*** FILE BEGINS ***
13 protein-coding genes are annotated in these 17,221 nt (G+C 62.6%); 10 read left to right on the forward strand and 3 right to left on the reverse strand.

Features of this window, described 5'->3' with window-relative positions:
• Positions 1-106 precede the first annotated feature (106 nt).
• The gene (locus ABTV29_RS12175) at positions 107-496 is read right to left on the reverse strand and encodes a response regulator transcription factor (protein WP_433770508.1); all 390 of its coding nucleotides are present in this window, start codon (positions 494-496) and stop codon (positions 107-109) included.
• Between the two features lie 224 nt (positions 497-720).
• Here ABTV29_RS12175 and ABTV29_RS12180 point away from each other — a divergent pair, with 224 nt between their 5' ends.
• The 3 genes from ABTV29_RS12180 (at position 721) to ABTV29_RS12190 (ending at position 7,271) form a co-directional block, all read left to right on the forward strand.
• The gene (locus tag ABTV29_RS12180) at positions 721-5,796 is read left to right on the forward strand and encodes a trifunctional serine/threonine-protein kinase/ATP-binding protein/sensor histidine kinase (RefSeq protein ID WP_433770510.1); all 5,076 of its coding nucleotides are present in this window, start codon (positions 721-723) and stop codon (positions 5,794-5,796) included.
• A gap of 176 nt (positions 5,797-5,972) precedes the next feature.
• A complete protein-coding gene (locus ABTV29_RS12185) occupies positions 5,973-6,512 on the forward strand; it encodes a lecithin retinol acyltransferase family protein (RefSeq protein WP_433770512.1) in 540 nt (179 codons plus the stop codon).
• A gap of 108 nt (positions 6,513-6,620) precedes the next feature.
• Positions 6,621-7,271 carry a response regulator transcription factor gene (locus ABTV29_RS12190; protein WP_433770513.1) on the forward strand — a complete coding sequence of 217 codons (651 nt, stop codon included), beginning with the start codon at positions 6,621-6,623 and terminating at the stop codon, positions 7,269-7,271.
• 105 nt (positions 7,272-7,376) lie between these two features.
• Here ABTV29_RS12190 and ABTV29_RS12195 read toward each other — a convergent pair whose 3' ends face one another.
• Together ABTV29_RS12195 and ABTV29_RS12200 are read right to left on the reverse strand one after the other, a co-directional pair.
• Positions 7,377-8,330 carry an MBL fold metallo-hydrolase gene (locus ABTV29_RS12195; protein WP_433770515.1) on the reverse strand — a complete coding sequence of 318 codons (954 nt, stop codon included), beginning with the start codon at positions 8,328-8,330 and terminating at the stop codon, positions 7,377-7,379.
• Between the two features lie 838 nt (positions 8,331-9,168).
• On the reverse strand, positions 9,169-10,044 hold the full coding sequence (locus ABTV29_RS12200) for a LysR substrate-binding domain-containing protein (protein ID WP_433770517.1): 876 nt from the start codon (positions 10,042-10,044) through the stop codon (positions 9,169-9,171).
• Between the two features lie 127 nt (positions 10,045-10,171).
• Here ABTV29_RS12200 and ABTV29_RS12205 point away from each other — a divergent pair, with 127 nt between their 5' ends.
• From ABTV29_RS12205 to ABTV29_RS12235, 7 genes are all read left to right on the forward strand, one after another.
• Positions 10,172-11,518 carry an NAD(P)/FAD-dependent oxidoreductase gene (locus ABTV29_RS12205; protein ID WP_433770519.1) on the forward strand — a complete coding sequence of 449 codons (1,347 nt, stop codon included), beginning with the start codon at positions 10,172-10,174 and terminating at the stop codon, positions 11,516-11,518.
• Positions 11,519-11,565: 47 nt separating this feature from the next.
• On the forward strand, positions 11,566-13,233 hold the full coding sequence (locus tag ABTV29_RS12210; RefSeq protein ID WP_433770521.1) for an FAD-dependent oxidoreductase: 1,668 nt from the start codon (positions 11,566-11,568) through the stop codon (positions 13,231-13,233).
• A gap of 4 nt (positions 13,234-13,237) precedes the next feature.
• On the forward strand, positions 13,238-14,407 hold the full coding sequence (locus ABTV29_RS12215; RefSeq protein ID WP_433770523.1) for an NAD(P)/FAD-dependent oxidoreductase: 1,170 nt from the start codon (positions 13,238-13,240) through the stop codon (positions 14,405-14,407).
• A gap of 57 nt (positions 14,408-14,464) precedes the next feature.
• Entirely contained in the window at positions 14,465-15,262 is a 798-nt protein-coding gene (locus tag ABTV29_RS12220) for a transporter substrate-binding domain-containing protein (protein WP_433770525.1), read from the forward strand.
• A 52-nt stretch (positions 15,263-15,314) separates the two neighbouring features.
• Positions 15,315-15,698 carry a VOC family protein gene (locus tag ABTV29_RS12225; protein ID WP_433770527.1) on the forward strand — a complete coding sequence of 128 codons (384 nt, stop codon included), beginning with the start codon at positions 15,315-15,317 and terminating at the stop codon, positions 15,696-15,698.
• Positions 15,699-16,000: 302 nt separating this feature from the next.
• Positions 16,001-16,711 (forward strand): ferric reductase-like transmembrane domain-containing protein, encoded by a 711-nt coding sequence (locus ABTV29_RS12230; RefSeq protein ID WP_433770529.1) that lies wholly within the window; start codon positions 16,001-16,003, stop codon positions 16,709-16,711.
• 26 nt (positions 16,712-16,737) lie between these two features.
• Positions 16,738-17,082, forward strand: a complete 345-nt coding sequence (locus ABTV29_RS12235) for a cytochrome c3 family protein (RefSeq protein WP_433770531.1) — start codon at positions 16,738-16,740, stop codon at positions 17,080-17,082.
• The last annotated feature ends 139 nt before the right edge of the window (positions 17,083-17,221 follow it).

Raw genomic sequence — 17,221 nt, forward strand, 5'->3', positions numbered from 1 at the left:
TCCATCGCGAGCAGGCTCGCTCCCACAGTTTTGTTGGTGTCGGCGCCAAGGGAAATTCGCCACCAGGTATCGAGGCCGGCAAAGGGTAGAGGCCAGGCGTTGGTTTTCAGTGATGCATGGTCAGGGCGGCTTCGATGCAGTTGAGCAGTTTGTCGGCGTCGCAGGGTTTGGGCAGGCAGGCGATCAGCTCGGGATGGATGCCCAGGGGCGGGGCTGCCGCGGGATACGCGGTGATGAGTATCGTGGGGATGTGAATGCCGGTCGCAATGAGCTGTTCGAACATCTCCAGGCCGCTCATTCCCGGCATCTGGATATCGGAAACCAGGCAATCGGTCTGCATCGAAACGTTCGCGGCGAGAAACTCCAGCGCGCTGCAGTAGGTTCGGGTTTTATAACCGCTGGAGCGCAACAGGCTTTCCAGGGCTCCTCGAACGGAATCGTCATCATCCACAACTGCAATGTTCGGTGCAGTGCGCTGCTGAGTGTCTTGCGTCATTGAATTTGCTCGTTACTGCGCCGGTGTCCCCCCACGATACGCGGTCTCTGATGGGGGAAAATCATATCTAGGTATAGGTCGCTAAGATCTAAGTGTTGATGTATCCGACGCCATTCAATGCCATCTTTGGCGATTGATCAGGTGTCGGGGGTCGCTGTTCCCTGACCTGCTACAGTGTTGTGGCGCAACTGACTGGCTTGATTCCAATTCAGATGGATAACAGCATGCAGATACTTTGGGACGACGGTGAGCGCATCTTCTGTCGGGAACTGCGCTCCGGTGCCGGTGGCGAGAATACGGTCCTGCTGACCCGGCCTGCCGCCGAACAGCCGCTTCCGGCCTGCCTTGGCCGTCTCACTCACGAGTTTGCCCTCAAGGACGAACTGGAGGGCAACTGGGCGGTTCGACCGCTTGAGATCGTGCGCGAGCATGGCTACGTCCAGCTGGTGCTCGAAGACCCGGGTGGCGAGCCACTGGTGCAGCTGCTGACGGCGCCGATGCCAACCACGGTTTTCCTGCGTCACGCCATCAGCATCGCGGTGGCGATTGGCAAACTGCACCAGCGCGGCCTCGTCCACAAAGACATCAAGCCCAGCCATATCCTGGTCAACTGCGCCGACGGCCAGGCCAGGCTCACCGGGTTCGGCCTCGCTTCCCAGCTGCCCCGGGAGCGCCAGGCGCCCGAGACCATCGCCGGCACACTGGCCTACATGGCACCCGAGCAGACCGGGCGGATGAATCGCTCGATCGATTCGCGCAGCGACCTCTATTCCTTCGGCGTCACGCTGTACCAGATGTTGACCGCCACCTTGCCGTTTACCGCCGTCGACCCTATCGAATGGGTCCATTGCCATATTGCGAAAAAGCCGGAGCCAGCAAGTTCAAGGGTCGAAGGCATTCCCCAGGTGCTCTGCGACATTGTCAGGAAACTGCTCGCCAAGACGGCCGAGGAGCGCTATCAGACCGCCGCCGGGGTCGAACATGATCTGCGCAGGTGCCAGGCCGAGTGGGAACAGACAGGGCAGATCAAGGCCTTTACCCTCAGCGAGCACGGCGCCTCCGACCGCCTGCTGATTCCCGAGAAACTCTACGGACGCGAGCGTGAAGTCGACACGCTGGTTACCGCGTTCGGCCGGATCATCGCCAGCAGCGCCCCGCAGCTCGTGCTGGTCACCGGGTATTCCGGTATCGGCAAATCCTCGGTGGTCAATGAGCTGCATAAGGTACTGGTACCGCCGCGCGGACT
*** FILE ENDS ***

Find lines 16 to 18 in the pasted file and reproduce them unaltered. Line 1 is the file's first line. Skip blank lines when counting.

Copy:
• Positions 7,377-8,330 carry an MBL fold metallo-hydrolase gene (locus ABTV29_RS12195; protein WP_433770515.1) on the reverse strand — a complete coding sequence of 318 codons (954 nt, stop codon included), beginning with the start codon at positions 8,328-8,330 and terminating at the stop codon, positions 7,377-7,379.
• Between the two features lie 838 nt (positions 8,331-9,168).
• On the reverse strand, positions 9,169-10,044 hold the full coding sequence (locus ABTV29_RS12200) for a LysR substrate-binding domain-containing protein (protein ID WP_433770517.1): 876 nt from the start codon (positions 10,042-10,044) through the stop codon (positions 9,169-9,171).